BY MIRIAM MANGWAYA
GOVERNMENT expenditure on health is shrinking each year, owing to misappropriation of funds, a latest report on illicit financial flows by Transparency International Zimbabwe (TI-Z) has revealed.
In the report, TI-Z stated that government expenditure on the health sector was way below the World Health Organisation (WHO) recommended US$86 per capita or 5% of gross domestic product.
In the first six months of last year, government spent US$1,64 per citizen, way below the US$110 spent in 2017, according to TI-Z.
The anti-corruption watchdog noted that misappropriation of public funds through corrupt procurement, smuggling and theft of medical supplies had negatively affected the health sector, resulting in health workers leaving the country for the diaspora.
“Over the first six months of 2020, the government of Zimbabwe (GoZ) spent $164 per citizen in the health sector, equivalent to US$1,64 at the time of writing. This contributes to an environment in which public health workers are underpaid and health facilities do not acquire enough resources.
“Illicit economic activities contribute to the loss of wealth for the GoZ and citizens, depleting resources that could otherwise be invested in the public health system for healthcare worker salaries, procurement of medical supplies, and the rehabilitation and development of health infrastructure.”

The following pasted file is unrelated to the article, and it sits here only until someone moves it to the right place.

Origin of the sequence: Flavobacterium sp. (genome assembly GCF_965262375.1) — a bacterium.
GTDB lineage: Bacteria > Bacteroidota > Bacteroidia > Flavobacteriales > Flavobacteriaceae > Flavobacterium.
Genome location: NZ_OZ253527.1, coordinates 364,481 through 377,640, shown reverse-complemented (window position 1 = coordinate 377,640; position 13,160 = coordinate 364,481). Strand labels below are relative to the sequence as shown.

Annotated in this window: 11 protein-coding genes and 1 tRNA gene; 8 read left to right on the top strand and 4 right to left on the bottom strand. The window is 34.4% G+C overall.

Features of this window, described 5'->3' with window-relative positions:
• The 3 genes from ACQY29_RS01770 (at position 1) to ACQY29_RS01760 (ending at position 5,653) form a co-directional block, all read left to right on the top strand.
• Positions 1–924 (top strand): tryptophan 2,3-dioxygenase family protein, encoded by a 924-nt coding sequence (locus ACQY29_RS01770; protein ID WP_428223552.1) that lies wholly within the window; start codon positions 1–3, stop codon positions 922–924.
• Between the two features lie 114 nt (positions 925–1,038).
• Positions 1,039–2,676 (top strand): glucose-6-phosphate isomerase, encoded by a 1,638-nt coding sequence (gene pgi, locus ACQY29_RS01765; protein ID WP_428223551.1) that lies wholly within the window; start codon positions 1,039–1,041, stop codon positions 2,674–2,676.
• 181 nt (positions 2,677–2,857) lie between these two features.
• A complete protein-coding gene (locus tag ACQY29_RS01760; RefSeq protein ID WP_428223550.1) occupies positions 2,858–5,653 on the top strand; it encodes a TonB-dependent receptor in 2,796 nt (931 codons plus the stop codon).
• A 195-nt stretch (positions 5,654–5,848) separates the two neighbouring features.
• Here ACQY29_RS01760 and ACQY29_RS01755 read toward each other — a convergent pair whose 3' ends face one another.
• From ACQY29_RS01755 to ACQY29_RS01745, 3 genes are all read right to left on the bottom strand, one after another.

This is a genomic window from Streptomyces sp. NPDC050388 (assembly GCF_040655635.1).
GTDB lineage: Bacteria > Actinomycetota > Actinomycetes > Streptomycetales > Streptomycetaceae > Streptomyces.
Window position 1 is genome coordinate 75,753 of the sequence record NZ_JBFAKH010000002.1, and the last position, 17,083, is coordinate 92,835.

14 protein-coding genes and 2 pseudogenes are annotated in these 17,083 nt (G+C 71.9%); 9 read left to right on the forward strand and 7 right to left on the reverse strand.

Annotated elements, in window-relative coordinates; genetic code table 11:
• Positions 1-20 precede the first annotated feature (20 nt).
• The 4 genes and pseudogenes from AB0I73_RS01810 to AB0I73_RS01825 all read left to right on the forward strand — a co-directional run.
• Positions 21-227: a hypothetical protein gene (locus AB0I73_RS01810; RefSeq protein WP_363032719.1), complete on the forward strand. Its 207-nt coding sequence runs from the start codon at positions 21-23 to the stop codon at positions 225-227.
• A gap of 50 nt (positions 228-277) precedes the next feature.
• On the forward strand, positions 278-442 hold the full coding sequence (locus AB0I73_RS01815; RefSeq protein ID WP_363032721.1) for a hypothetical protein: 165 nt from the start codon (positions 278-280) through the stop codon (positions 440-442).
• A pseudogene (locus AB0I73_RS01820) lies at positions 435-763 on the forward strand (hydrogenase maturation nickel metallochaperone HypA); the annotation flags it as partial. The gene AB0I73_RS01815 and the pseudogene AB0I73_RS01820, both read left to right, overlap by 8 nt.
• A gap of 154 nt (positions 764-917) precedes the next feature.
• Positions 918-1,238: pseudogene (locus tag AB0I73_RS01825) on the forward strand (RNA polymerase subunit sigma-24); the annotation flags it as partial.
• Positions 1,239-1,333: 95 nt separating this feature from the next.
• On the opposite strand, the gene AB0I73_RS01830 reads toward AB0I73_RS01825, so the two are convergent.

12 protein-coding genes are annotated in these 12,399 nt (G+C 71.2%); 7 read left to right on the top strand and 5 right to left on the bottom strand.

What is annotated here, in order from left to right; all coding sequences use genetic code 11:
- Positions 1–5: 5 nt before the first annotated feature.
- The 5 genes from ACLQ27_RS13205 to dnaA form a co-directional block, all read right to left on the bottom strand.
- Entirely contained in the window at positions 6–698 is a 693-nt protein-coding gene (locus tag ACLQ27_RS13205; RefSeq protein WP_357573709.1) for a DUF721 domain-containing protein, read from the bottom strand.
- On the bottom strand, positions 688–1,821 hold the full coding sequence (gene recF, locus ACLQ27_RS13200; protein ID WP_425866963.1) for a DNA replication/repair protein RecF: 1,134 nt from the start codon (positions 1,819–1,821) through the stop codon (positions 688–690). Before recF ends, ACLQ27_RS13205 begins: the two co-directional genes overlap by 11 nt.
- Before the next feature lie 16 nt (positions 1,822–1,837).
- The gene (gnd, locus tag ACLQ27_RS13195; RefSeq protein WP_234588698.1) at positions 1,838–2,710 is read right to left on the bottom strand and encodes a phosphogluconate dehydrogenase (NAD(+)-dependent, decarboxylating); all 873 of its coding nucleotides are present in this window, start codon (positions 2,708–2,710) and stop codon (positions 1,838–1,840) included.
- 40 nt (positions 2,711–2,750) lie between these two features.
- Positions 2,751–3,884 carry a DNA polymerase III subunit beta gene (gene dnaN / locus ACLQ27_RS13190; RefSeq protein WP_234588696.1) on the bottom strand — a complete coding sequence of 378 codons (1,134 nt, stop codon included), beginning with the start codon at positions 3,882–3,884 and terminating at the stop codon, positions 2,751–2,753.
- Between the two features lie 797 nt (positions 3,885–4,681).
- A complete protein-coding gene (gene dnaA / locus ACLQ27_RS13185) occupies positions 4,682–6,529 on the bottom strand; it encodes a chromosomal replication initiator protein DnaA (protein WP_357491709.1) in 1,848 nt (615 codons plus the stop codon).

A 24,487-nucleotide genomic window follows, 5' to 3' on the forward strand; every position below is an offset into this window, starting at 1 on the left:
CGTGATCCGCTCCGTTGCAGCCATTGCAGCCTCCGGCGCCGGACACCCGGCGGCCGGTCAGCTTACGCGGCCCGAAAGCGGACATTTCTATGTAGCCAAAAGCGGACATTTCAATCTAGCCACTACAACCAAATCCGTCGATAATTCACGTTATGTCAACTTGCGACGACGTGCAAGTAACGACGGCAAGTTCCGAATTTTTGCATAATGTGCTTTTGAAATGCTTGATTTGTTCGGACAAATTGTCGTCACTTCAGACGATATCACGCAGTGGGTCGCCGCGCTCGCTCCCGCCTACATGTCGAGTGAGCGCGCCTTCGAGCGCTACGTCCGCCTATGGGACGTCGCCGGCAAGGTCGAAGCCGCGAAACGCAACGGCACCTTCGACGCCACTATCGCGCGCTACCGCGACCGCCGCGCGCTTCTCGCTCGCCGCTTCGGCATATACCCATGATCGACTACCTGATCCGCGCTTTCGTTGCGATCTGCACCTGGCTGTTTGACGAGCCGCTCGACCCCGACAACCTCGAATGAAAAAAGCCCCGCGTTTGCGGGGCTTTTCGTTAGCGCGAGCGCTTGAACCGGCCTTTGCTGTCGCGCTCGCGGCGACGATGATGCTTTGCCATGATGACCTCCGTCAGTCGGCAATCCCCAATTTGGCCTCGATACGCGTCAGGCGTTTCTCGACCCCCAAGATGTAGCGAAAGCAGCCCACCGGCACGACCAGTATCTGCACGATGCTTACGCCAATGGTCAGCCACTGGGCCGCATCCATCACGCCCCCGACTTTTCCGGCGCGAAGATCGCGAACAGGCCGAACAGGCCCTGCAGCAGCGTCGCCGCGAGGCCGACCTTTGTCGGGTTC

According to the statistics by TI-Z, Zimbabwe is among countries with the least health expenditure per capita in the southern African region, while its neighbours South Africa and Botswana spent US$466 and US$386 per citizen, respectively.
TI-Z noted that despite inheriting a robust healthcare system from colonial rule, Zimbabwe’s health delivery system had deteriorated over the years due to underfunding.
“The government has moved rapidly to mobilise material and other resources on an emergency basis to address the emerging threat posed by COVID-19,” the report read.
“This has included a plan to procure medical supplies and equipment valued at US$60 million which has been affected by high-profile cases of abuse of public procurement processes.
“In 1980, for example, there were 74 government district and rural hospitals served by 16 doctors in the country’s rural communities. By June 2020, there were 106 district and rural hospitals, with each district served by at least two doctors.”
Last year, Zimbabwe received funding from donors towards the health sector, including $60 million from the European Union and $45 million from the United Kingdom. Despite the foreign interventions, there was no significant improvement to the health system in terms of infrastructure and drug availability in health institutions.